In this contribution we present the synthesis of a novel 4,4&’-bis(4-n-hexylphenyl)-2,2&’-bithiophene (PTTP) peptide construct. Using standard peptide coupling conditions we conjugated the N-terminus of the pentapeptide to the carboxylic acid end of a conjugated mesogen, PTTP. The construct rapidly self-assembles in thin films deposited from solution. Atomic force microscopy (AFM) was used to explore the self-assembled morphologies adopted by the material and examined the influence of different solvents, substrates, and fabrication procedures on the formation of the assembled structures. FT-IR spectroscopy clearly showed the formation of an antiparallel pleated β-sheet. Organic field-effect transistors were successfully fabricated and showed state of the art performance for this material using extremely low amounts of material. AFM images recorded in the channel of working transistor devices show a fibrous mat crossing the channel and confirmed that the charge transport is mediated by the self assembly of the semi-conductor peptide conjugate.
 a) Sirringhaus, H.; Brown, P. J.; Friend, R. H.; Nielsen, M. M.; Bechgaard, K.; Langeveld-Voss, B. M. W.; Spiering, A. J. H.; Janssen, R. A. J.; Meijer, E. W.; Herwig, P.; de Leeuw, D. M. Nature1999, 401, 685minus;688. b) Hoofmann, R. J. O. M.; de Haas, M. P.; Siebbeles, L. D. A.; Warman, J. M. Nature1998, 392, 54minus;56.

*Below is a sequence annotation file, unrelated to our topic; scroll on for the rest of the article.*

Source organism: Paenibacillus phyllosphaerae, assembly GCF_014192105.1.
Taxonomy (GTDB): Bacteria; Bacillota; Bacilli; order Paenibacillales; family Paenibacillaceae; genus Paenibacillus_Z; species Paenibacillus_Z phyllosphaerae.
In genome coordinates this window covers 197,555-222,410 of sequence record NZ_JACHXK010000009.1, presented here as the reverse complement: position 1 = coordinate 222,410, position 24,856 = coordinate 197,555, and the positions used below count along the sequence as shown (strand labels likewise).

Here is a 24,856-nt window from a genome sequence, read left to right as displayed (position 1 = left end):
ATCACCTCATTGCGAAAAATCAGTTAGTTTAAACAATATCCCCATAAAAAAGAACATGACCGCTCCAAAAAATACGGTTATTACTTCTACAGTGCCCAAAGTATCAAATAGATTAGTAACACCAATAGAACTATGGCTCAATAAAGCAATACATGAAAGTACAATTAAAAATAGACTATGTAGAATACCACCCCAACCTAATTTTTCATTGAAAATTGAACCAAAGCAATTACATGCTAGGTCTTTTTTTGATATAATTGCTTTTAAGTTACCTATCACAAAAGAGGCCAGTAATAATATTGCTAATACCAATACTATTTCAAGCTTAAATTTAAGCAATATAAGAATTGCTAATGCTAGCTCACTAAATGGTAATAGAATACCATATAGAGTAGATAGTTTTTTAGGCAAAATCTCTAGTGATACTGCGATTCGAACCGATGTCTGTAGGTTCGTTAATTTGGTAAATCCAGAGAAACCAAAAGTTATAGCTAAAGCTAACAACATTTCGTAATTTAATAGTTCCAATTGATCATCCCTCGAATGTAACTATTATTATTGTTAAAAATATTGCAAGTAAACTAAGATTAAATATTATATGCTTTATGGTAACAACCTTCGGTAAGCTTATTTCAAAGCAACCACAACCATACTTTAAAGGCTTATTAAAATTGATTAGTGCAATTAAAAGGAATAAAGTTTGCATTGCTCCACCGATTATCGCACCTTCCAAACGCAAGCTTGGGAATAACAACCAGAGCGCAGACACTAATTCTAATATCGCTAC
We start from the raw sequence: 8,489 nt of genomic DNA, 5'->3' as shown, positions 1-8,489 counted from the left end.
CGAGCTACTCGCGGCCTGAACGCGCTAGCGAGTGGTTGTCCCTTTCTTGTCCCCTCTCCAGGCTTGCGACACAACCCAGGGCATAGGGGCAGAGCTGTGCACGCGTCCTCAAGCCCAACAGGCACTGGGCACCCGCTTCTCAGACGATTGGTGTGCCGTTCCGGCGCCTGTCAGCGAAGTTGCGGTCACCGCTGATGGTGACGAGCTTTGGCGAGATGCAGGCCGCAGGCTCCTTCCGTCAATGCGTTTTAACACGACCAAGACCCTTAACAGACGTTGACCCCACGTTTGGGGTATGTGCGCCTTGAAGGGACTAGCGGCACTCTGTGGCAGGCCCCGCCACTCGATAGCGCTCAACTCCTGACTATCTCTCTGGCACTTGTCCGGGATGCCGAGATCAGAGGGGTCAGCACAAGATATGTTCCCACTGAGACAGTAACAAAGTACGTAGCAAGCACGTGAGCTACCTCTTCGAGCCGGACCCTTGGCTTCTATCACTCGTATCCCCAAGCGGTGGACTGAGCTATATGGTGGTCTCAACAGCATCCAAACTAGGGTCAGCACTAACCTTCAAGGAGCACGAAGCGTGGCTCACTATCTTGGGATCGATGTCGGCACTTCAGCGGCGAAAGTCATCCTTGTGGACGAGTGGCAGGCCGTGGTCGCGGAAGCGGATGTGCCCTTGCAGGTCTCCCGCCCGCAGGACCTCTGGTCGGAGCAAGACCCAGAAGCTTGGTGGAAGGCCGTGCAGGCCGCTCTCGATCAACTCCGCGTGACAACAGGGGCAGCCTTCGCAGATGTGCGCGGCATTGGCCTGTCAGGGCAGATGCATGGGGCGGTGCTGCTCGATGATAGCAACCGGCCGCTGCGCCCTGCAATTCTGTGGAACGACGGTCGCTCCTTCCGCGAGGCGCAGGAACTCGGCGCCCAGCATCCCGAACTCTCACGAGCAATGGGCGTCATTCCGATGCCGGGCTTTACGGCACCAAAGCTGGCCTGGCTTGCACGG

Marsh, R. E.; Corey, R. E.; Pauling, L. Biochim. Biophys. Acta1955, 16(1), 1-34.
 Calvert, P. Nature1998, 393, 309-311.
5:30 AM - *JJ2.09
Engineering Multifunctional and Responsive Peptide Based Soft Materials
Aline F. Miller 1
1University of Manchester Manchester United KingdomShow Abstract
The development of highly functional, tailored soft materials is arguably one of the most important challenges of material science for the next decade. Self-assembling peptides have been highlighted as one of the most promising building blocks for future material design where individual molecules are held together via strong, yet irreversible bonds, imparting strength to the material. Peptides offer a number of advantages to the material scientists. The library of 20 natural amino acids offers the ability to play with the intrinsic properties of the peptide such as structure, hydrophobicity, charge and functionality allowing the design of materials with a wide range of properties. Synthetic peptides are chemically fully defined and easy to purify through standard processes. Being build form natural amino acids they result usually in low toxicity and low immune response when used in-vivo and can be degraded and metabolised by the body. The translation of these soft materials into commercial applications is starting to become a reality with the advent of routine procedures for peptide synthesis and purification in both the lab and industrial scale, thus making them easily accessible at a reasonable cost.